On the trail of the Patagonian Puma: FPN’s Keeper of the Wild shares the latest from “Project Footprints” SEARCH NEWS

The Puma in this image is Mapu, an adult female that raised a cub in Estancia la Esperanza and continues to use the reserve today. Credit: FPN

The most recent report from our partner Fundación Patagonia Natural (FPN) confirmed that Estancia la Esperanza – a 17,013-acre (6,884 ha) reserve on Argentina’s Atlantic coast – is providing habitat for four adult Pumas and their cubs. In this article, Axel Kuchaska, FPN’s Keeper of the Wild, and FPN volunteer Maëlle Uguen write about Proyecto Huellas (“Project Footprints”), the puma monitoring program that they manage together in La Esperanza.

The picture that you see above was taken in an area called Cañadón de los Fósiles (“Canyon of the Fossils”), a canyon several kilometres long and with high walls that lies towards the southern end of La Esperanza.

Recovered through a camera trap, the picture features an adult female we call Mapu. We don’t know her exact age, but she must be five years old or more, as we know she has already had a cub (they went their separate ways at the start of 2021).

Mapu has been registered as using the La Esperanza reserve since 2019. We know she has been roaming along a massive range all throughout the protected area. The canyon in which the photo was taken is an area that was not affected by the last fire at La Esperanza (the big one in 2016).

We discovered the picture one month after we’d set up camera traps and left them running. When we saw it, we were filled with joy. For us, this picture represents the best photographic proof that we have secured since Proyecto Huellas took off: a sighting that took place during the day, with such clear quality.

For us, this joy is accompanied with the utter respect we feel for this animal, the top predator of the Patagonian steppe. A species that we know is present in the landscape and all around us with every step we take, when we go on patrols, when we set up camera traps, etc. A species that we know is keeping an eye on us as we come into its territory, allowing us to move around.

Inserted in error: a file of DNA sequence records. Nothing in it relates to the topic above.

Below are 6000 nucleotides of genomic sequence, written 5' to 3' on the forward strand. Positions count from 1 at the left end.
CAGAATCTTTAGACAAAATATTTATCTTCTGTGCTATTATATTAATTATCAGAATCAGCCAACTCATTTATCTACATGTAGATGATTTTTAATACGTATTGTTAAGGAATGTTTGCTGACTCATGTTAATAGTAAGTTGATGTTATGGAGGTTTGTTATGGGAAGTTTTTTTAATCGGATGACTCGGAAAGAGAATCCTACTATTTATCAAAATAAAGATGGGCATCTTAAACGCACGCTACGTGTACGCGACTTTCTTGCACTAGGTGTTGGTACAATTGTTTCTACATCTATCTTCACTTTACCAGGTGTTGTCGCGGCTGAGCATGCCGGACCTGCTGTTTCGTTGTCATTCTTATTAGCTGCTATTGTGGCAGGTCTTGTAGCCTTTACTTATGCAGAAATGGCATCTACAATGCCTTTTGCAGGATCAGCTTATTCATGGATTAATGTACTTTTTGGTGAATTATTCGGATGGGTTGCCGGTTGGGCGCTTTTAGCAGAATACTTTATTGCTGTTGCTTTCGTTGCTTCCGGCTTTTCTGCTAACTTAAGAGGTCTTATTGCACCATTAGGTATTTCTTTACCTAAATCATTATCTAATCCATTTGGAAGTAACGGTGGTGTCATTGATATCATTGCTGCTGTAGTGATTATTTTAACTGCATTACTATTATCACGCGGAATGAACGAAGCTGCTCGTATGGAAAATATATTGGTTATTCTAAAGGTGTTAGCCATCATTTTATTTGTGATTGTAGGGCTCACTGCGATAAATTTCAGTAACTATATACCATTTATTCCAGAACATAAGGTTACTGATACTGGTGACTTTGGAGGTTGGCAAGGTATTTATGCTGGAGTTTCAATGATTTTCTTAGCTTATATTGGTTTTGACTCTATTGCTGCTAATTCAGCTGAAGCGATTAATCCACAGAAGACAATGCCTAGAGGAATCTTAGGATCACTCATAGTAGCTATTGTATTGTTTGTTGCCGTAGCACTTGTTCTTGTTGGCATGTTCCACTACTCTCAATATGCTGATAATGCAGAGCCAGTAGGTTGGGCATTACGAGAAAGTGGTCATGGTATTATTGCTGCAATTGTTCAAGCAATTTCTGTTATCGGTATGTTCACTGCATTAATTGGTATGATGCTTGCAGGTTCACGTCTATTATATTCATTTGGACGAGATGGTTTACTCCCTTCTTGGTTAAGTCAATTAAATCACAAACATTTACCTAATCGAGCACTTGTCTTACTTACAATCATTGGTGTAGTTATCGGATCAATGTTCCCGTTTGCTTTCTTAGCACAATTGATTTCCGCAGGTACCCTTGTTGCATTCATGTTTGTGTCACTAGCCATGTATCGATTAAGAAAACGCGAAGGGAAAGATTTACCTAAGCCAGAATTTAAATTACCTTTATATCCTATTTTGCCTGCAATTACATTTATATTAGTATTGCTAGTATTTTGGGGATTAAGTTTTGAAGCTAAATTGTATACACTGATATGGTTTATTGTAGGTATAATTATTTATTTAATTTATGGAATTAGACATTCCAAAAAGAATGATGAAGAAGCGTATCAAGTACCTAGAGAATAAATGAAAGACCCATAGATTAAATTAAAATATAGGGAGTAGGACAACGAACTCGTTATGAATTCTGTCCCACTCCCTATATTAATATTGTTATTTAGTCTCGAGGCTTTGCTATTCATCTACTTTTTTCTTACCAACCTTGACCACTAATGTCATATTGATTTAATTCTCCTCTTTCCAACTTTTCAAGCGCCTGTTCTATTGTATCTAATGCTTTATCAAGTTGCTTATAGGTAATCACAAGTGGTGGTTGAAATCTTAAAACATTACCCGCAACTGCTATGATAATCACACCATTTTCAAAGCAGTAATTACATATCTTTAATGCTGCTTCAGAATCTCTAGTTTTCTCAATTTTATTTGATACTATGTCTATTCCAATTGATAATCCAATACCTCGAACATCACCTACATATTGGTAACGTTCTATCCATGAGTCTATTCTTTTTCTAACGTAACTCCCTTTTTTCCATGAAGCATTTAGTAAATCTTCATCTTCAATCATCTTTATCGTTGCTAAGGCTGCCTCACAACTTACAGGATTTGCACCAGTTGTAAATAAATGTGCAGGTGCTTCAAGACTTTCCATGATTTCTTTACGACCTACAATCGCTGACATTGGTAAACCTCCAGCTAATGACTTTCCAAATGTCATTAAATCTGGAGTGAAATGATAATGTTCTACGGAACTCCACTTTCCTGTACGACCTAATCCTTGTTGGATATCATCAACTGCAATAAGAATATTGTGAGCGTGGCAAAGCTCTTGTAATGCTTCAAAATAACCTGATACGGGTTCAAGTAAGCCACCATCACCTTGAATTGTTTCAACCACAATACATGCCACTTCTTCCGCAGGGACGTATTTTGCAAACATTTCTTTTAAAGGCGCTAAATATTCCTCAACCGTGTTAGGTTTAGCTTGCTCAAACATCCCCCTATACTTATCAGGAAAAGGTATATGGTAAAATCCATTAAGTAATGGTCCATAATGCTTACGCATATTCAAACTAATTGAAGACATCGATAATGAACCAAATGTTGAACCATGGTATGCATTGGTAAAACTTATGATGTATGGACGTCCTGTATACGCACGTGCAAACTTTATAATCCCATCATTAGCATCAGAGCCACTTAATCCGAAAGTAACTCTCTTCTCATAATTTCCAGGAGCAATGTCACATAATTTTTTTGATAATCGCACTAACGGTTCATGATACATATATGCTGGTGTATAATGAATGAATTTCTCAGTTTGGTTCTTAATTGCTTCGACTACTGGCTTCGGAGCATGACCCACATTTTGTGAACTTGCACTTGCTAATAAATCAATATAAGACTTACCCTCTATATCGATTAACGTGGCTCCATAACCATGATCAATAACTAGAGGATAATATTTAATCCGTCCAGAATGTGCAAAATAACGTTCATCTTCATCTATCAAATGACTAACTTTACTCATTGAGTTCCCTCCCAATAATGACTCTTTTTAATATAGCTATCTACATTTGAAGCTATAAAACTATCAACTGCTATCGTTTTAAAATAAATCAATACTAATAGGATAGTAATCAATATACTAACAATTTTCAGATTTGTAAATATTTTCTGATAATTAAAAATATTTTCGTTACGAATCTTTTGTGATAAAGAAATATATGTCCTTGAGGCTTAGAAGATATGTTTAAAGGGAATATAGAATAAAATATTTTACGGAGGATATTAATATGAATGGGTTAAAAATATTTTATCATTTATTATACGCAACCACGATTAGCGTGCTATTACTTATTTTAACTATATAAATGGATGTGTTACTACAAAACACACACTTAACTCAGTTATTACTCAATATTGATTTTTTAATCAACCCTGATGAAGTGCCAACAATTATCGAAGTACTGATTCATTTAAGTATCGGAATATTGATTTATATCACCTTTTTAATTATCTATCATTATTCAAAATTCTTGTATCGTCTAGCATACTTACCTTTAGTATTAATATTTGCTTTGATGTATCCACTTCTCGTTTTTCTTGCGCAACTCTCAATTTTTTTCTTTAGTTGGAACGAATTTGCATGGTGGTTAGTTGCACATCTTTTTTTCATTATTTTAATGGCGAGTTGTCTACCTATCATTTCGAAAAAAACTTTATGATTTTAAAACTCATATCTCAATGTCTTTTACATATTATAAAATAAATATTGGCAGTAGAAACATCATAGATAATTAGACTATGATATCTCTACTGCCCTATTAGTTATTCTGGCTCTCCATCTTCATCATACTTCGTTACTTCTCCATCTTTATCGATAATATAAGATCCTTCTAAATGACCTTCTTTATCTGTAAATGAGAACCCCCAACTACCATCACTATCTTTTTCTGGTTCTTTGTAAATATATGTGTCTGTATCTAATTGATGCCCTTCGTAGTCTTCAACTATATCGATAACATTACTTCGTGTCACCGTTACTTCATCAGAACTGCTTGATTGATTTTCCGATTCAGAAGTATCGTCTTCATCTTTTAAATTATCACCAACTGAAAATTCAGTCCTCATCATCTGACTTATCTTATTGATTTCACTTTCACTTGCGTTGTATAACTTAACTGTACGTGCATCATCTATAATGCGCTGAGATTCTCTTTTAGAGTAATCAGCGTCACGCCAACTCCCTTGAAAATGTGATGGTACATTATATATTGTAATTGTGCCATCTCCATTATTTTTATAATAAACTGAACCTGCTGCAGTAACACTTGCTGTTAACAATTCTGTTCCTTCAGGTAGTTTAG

To us, this picture feels like a thank you from the landscape for the work we’ve been doing to keep it safe.

Pumas are captured on camera in Estancia la Esperanza throughout the year.
This as yet unidentified individual was filmed just two months ago. Credit: FPN 

From Proyecto Huellas and other programmes we know there are adult Puma, both male and female, using La Esperanza. This local population is now growing: Mapu’s own cub, which separated from Mapu at the start of 2021, decided to stay at La Esperanza, using the reserve’s southwest sector as its territory. In addition, we have also documented sightings of another resident adult female (Momo) with her cubs, with the possibility that they might stay on at La Esperanza once they leave her side.

From Mapu to Momo, the Puma cub litters we have witnessed at La Esperanza in the past few years confirm that this is a reproductive area for the species. The cubs born within the reserve may or may not stay in the landscape. But even if they leave, travelling a great distance to find their own territory, the role of La Esperanza will be no less important: it will be a breeding ground that helps to repopulate the species elsewhere.

These camera trap shots, taken between June 2021 and February 2022, show some of the Pumas that inhabit FPN’s reserve. Credit: FPN


In Patagonia, the Puma can face persecution from ranchers seeking to protect their livestock. Reserves like La Esperanza are vital for the continued survival of a species whose population is decreasing.

A donation to our Keepers of the Wild programme will help Axel to continue his work with Project Footprints. By tracking the Pumas of La Esperanza, he and his FPN colleagues can better understand the big cats and make the reserve as hospitable as possible for the species.

Axel’s work on the front lines of conservation also takes in many other duties, like conducting patrols, fighting fires, maintaining roads and fences, and monitoring wildlife like whales, sea lions and Guanaco.

Help us stand with Axel – and our other rangers from our partners around the world – by donating to Keepers of the Wild today!

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